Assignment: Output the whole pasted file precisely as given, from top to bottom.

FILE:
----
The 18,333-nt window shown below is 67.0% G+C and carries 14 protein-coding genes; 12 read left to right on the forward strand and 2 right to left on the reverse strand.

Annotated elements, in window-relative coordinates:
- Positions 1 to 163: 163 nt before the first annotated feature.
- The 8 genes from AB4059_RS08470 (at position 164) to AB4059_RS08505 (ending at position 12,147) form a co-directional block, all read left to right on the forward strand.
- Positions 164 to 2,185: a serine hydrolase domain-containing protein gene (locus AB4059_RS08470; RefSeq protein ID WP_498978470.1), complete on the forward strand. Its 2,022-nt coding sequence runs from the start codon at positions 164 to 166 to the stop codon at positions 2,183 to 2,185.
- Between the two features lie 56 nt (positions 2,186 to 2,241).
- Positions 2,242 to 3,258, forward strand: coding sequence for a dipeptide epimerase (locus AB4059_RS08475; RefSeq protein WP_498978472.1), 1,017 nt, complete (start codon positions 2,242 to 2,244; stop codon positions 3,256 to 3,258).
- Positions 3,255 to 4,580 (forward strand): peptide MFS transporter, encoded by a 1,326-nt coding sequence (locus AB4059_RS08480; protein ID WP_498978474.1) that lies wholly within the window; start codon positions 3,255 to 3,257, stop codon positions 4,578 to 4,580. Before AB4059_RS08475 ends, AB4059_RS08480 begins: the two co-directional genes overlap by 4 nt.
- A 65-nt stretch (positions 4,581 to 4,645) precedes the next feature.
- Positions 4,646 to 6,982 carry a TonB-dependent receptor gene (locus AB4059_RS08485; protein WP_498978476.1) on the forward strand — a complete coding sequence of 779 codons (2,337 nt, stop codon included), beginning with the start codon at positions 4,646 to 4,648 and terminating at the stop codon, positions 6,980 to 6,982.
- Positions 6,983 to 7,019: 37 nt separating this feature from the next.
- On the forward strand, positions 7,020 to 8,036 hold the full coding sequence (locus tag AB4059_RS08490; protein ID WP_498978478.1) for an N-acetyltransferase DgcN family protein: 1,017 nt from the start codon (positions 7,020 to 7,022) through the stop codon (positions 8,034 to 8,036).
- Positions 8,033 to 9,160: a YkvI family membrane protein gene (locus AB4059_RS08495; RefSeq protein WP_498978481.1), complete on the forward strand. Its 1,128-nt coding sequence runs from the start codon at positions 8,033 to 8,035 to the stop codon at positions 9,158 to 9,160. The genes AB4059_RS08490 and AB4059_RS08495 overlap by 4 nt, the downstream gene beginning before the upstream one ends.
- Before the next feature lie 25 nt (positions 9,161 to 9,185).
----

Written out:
The 18,333-nt window shown below is 67.0% G+C and carries 14 protein-coding genes; 12 read left to right on the forward strand and 2 right to left on the reverse strand.

Annotated elements, in window-relative coordinates:
- Positions 1 to 163: 163 nt before the first annotated feature.
- The 8 genes from AB4059_RS08470 (at position 164) to AB4059_RS08505 (ending at position 12,147) form a co-directional block, all read left to right on the forward strand.
- Positions 164 to 2,185: a serine hydrolase domain-containing protein gene (locus AB4059_RS08470; RefSeq protein ID WP_498978470.1), complete on the forward strand. Its 2,022-nt coding sequence runs from the start codon at positions 164 to 166 to the stop codon at positions 2,183 to 2,185.
- Between the two features lie 56 nt (positions 2,186 to 2,241).
- Positions 2,242 to 3,258, forward strand: coding sequence for a dipeptide epimerase (locus AB4059_RS08475; RefSeq protein WP_498978472.1), 1,017 nt, complete (start codon positions 2,242 to 2,244; stop codon positions 3,256 to 3,258).
- Positions 3,255 to 4,580 (forward strand): peptide MFS transporter, encoded by a 1,326-nt coding sequence (locus AB4059_RS08480; protein ID WP_498978474.1) that lies wholly within the window; start codon positions 3,255 to 3,257, stop codon positions 4,578 to 4,580. Before AB4059_RS08475 ends, AB4059_RS08480 begins: the two co-directional genes overlap by 4 nt.
- A 65-nt stretch (positions 4,581 to 4,645) precedes the next feature.
- Positions 4,646 to 6,982 carry a TonB-dependent receptor gene (locus AB4059_RS08485; protein WP_498978476.1) on the forward strand — a complete coding sequence of 779 codons (2,337 nt, stop codon included), beginning with the start codon at positions 4,646 to 4,648 and terminating at the stop codon, positions 6,980 to 6,982.
- Positions 6,983 to 7,019: 37 nt separating this feature from the next.
- On the forward strand, positions 7,020 to 8,036 hold the full coding sequence (locus tag AB4059_RS08490; protein ID WP_498978478.1) for an N-acetyltransferase DgcN family protein: 1,017 nt from the start codon (positions 7,020 to 7,022) through the stop codon (positions 8,034 to 8,036).
- Positions 8,033 to 9,160: a YkvI family membrane protein gene (locus AB4059_RS08495; RefSeq protein WP_498978481.1), complete on the forward strand. Its 1,128-nt coding sequence runs from the start codon at positions 8,033 to 8,035 to the stop codon at positions 9,158 to 9,160. The genes AB4059_RS08490 and AB4059_RS08495 overlap by 4 nt, the downstream gene beginning before the upstream one ends.
- Before the next feature lie 25 nt (positions 9,161 to 9,185).